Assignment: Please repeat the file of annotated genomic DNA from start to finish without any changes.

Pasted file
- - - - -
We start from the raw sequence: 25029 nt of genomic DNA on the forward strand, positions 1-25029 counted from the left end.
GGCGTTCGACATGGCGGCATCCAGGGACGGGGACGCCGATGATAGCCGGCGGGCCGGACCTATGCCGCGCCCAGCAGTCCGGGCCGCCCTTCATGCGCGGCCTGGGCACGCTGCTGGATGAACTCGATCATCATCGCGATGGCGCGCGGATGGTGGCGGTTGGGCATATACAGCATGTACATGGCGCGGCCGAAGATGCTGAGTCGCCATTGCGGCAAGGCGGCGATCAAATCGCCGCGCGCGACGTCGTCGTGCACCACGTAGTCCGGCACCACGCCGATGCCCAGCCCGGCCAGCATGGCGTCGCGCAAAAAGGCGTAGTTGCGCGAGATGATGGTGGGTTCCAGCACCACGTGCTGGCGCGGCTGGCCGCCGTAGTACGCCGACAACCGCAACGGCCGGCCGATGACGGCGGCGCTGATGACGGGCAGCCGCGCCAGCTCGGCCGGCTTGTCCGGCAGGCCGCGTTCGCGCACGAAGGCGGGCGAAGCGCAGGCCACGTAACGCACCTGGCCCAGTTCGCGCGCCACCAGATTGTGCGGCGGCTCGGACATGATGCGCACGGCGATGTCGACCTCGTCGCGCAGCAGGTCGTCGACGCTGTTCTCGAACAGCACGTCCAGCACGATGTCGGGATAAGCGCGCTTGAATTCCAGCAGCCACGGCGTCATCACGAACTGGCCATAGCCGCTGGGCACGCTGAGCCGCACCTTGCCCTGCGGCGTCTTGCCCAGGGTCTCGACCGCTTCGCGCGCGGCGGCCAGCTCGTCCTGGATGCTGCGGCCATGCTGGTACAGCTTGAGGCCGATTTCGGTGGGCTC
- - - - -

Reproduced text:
We start from the raw sequence: 25029 nt of genomic DNA on the forward strand, positions 1-25029 counted from the left end.
GGCGTTCGACATGGCGGCATCCAGGGACGGGGACGCCGATGATAGCCGGCGGGCCGGACCTATGCCGCGCCCAGCAGTCCGGGCCGCCCTTCATGCGCGGCCTGGGCACGCTGCTGGATGAACTCGATCATCATCGCGATGGCGCGCGGATGGTGGCGGTTGGGCATATACAGCATGTACATGGCGCGGCCGAAGATGCTGAGTCGCCATTGCGGCAAGGCGGCGATCAAATCGCCGCGCGCGACGTCGTCGTGCACCACGTAGTCCGGCACCACGCCGATGCCCAGCCCGGCCAGCATGGCGTCGCGCAAAAAGGCGTAGTTGCGCGAGATGATGGTGGGTTCCAGCACCACGTGCTGGCGCGGCTGGCCGCCGTAGTACGCCGACAACCGCAACGGCCGGCCGATGACGGCGGCGCTGATGACGGGCAGCCGCGCCAGCTCGGCCGGCTTGTCCGGCAGGCCGCGTTCGCGCACGAAGGCGGGCGAAGCGCAGGCCACGTAACGCACCTGGCCCAGTTCGCGCGCCACCAGATTGTGCGGCGGCTCGGACATGATGCGCACGGCGATGTCGACCTCGTCGCGCAGCAGGTCGTCGACGCTGTTCTCGAACAGCACGTCCAGCACGATGTCGGGATAAGCGCGCTTGAATTCCAGCAGCCACGGCGTCATCACGAACTGGCCATAGCCGCTGGGCACGCTGAGCCGCACCTTGCCCTGCGGCGTCTTGCCCAGGGTCTCGACCGCTTCGCGCGCGGCGGCCAGCTCGTCCTGGATGCTGCGGCCATGCTGGTACAGCTTGAGGCCGATTTCGGTGGGCTC